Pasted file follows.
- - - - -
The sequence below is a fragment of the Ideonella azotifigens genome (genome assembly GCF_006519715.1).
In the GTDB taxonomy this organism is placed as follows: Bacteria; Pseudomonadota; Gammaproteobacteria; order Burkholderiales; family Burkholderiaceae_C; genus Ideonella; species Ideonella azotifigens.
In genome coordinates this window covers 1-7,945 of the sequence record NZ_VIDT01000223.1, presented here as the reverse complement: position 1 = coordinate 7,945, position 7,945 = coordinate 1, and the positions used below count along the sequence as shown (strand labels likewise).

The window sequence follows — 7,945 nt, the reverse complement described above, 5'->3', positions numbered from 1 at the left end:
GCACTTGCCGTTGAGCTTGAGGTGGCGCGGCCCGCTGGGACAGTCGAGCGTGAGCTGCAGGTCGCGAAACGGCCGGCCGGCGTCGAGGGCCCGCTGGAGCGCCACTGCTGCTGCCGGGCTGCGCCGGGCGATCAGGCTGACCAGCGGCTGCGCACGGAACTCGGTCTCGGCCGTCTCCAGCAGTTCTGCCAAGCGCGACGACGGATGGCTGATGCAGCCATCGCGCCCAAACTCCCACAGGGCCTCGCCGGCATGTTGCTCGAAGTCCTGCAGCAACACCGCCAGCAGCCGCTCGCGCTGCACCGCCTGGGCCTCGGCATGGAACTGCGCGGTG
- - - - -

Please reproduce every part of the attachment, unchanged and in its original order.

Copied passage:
The sequence below is a fragment of the Ideonella azotifigens genome (genome assembly GCF_006519715.1).
In the GTDB taxonomy this organism is placed as follows: Bacteria; Pseudomonadota; Gammaproteobacteria; order Burkholderiales; family Burkholderiaceae_C; genus Ideonella; species Ideonella azotifigens.
In genome coordinates this window covers 1-7,945 of the sequence record NZ_VIDT01000223.1, presented here as the reverse complement: position 1 = coordinate 7,945, position 7,945 = coordinate 1, and the positions used below count along the sequence as shown (strand labels likewise).

The window sequence follows — 7,945 nt, the reverse complement described above, 5'->3', positions numbered from 1 at the left end:
GCACTTGCCGTTGAGCTTGAGGTGGCGCGGCCCGCTGGGACAGTCGAGCGTGAGCTGCAGGTCGCGAAACGGCCGGCCGGCGTCGAGGGCCCGCTGGAGCGCCACTGCTGCTGCCGGGCTGCGCCGGGCGATCAGGCTGACCAGCGGCTGCGCACGGAACTCGGTCTCGGCCGTCTCCAGCAGTTCTGCCAAGCGCGACGACGGATGGCTGATGCAGCCATCGCGCCCAAACTCCCACAGGGCCTCGCCGGCATGTTGCTCGAAGTCCTGCAGCAACACCGCCAGCAGCCGCTCGCGCTGCACCGCCTGGGCCTCGGCATGGAACTGCGCGGTG